BOB HIRSHON (host):
Recognizing your neighbor’s ribbit. I’m Bob Hirshon and this is Science Update.
Every bullfrog has its own distinctive voice—and bullfrogs on a noisy pond know each other’s voices well. That’s according to University of Minnesota behavioral ecologist Mark Bee. He tested this by playing computer-generated frog calls on a pond crowded with territorial male bullfrogs. When the frogs would get used to one call, he would change the pitch.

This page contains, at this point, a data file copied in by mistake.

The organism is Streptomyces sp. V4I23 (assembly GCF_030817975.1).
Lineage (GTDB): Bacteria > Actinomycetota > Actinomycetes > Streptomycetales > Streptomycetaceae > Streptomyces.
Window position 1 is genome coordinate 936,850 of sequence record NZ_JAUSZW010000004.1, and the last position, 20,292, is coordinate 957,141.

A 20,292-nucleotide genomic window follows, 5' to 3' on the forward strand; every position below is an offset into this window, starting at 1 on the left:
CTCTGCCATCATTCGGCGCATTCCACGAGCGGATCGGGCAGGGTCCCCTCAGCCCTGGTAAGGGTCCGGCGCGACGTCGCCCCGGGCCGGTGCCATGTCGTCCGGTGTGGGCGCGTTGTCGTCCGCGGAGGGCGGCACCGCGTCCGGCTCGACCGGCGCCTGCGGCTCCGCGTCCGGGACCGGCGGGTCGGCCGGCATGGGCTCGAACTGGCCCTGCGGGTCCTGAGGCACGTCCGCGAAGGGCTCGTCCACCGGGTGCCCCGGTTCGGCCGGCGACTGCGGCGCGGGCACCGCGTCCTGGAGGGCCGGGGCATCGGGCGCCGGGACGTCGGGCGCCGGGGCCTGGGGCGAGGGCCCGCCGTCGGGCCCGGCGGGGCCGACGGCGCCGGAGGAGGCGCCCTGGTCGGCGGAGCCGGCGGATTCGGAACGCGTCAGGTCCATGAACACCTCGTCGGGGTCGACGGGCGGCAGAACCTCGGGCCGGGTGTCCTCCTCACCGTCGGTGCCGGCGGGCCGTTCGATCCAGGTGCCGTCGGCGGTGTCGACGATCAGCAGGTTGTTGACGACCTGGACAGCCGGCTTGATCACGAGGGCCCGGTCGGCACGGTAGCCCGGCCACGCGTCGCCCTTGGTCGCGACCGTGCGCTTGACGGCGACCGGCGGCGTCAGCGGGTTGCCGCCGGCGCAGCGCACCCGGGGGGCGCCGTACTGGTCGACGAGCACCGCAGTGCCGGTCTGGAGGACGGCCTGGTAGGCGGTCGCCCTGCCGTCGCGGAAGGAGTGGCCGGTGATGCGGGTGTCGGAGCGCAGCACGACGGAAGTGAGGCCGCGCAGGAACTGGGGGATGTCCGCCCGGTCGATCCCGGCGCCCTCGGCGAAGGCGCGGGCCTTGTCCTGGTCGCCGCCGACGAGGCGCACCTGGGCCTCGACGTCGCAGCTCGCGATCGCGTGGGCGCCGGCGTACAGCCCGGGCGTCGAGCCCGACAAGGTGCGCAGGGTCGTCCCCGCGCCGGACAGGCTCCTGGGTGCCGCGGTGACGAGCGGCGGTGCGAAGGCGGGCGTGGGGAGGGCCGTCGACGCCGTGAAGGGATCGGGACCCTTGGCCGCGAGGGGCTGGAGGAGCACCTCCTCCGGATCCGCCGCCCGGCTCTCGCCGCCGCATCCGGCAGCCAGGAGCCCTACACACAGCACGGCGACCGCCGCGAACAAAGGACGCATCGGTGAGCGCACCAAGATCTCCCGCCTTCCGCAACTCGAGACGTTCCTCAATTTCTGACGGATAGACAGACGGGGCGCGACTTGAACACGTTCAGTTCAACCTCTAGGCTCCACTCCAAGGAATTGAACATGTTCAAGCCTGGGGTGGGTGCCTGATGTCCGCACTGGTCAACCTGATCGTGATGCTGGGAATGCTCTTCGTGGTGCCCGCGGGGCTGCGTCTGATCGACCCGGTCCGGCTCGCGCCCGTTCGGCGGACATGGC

MARK BEE (University of Minnesota):
This would cause the frogs to immediately orient toward the speaker, begin giving aggressive calls again, and approach toward the speaker…
…as if the changed call belonged to a totally new rival. Since bigger bullfrogs have lower-pitched calls, Bee says recognizing neighbors by pitch is a useful way for frogs to size up their competition.
I’m Bob Hirshon, for AAAS, the science society.